Minnesota Implied Consent Law

In most states throughout the country, including Minnesota, “implied consent” laws.

When a person has a state driver's license, he/she automatically provides consent to BAC chemical testing. In other words, it is mandatory for a driver to submit to testing if law enforcement has enough probable cause for a DWI arrest.

Furthermore, if a driver declines taking a preliminary breath test, had a PBT reading of .08% or more, or was involved in a crash involving property damage, injury, or death, then he or she is required to submit to testing.

Consequences for Test Refusal

For test refusal, state laws subject to both criminal and civil penalties. However, criminal penalties for test refusal are considered unconstitutional. Now, only civil penalties are enforced.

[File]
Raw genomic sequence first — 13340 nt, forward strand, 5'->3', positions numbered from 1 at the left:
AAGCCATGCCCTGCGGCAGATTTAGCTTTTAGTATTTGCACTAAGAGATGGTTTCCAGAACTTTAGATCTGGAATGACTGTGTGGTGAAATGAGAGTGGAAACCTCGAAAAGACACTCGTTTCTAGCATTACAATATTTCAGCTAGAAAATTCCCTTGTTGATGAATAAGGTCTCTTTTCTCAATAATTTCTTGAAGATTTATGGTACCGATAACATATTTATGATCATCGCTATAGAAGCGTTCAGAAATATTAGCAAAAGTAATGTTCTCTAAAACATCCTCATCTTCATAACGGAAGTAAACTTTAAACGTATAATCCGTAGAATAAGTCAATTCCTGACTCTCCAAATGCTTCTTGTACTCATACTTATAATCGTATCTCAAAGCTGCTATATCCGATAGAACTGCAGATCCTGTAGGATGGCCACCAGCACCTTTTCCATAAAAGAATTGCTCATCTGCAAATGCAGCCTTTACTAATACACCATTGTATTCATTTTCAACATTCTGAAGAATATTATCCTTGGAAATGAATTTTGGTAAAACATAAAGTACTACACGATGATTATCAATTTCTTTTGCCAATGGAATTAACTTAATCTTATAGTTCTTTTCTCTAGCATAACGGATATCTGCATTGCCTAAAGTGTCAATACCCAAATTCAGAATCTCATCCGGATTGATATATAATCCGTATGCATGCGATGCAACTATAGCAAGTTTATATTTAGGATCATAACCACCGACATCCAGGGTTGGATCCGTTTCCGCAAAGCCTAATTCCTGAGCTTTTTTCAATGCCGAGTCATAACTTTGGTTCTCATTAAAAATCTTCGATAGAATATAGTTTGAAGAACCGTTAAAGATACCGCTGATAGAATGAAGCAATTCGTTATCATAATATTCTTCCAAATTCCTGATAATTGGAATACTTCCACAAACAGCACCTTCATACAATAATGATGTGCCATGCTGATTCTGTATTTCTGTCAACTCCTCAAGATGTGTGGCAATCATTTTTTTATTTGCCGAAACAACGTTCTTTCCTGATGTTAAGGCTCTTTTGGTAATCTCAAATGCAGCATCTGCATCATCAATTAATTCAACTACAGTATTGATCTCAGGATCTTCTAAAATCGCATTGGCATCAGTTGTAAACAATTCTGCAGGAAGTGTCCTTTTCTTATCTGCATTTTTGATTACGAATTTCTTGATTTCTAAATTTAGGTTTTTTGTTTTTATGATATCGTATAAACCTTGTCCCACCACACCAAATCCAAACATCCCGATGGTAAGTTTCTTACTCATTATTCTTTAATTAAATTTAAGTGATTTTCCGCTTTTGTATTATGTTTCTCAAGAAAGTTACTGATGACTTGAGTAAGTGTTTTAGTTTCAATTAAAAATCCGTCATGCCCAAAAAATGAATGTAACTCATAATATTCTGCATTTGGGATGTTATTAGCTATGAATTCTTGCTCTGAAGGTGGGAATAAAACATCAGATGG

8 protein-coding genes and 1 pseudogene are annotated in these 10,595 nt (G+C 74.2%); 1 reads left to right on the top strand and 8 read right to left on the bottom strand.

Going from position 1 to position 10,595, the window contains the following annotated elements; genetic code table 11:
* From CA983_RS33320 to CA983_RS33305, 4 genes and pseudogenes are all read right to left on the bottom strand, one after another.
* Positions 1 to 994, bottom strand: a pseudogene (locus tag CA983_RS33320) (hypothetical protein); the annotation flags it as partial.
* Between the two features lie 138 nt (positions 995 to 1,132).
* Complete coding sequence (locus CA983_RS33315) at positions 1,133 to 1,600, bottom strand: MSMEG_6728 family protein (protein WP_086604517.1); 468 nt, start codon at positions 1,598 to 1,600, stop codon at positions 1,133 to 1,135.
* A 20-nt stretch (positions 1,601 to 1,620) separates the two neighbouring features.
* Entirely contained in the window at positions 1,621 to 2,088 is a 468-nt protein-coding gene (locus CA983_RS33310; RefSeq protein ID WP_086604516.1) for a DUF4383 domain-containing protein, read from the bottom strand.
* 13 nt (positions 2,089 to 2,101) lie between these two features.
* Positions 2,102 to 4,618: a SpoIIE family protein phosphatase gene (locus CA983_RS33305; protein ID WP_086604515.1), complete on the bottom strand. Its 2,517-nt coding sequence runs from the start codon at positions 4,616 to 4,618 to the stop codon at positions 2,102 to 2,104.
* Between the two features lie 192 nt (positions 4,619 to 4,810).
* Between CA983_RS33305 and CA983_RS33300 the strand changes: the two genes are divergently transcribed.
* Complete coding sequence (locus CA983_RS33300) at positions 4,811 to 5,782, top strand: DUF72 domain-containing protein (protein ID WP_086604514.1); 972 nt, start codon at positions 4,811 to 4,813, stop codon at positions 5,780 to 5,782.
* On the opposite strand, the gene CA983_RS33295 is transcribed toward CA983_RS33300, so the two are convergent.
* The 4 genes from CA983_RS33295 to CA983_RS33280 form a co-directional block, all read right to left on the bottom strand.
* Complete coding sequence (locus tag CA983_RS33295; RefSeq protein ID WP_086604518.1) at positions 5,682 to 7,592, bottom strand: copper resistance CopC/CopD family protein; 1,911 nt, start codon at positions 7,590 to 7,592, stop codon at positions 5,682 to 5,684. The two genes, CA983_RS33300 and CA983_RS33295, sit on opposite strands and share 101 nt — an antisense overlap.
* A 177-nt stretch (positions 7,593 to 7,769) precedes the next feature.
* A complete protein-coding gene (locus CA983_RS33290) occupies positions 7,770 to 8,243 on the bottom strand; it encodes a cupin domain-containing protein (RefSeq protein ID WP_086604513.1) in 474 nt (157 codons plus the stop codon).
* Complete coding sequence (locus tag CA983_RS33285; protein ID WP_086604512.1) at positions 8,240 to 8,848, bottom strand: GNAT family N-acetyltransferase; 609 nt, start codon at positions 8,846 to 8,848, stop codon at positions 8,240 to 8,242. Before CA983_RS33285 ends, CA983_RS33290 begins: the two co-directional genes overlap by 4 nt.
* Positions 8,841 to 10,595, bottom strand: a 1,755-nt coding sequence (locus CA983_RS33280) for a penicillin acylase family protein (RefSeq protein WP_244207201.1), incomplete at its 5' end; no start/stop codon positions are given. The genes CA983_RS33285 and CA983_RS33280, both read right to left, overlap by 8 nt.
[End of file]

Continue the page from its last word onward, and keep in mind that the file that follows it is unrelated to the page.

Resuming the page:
The civil penalty for chemical test refusal results in license suspension between one and six years, depending on your criminal history. Test refusal can result in a longer suspension period compared to failing a chemical test.

Obtain Experienced Legal Representation

Before administering the test, the officer is required to advise the motorist of the consequences of refusal. Additionally, the officer must also inform the driver of the right to contact a lawyer and give the driver reasonable amount of time to do so. Keep in mind, the driver cannot use this right to unreasonably delay the test.

If you are arrested for a DWI, you have the opportunity to consult with our Minneapolis criminal defense attorney at Brockton D. Hunter, P.A.

For more information, contact us and request a free consultation today.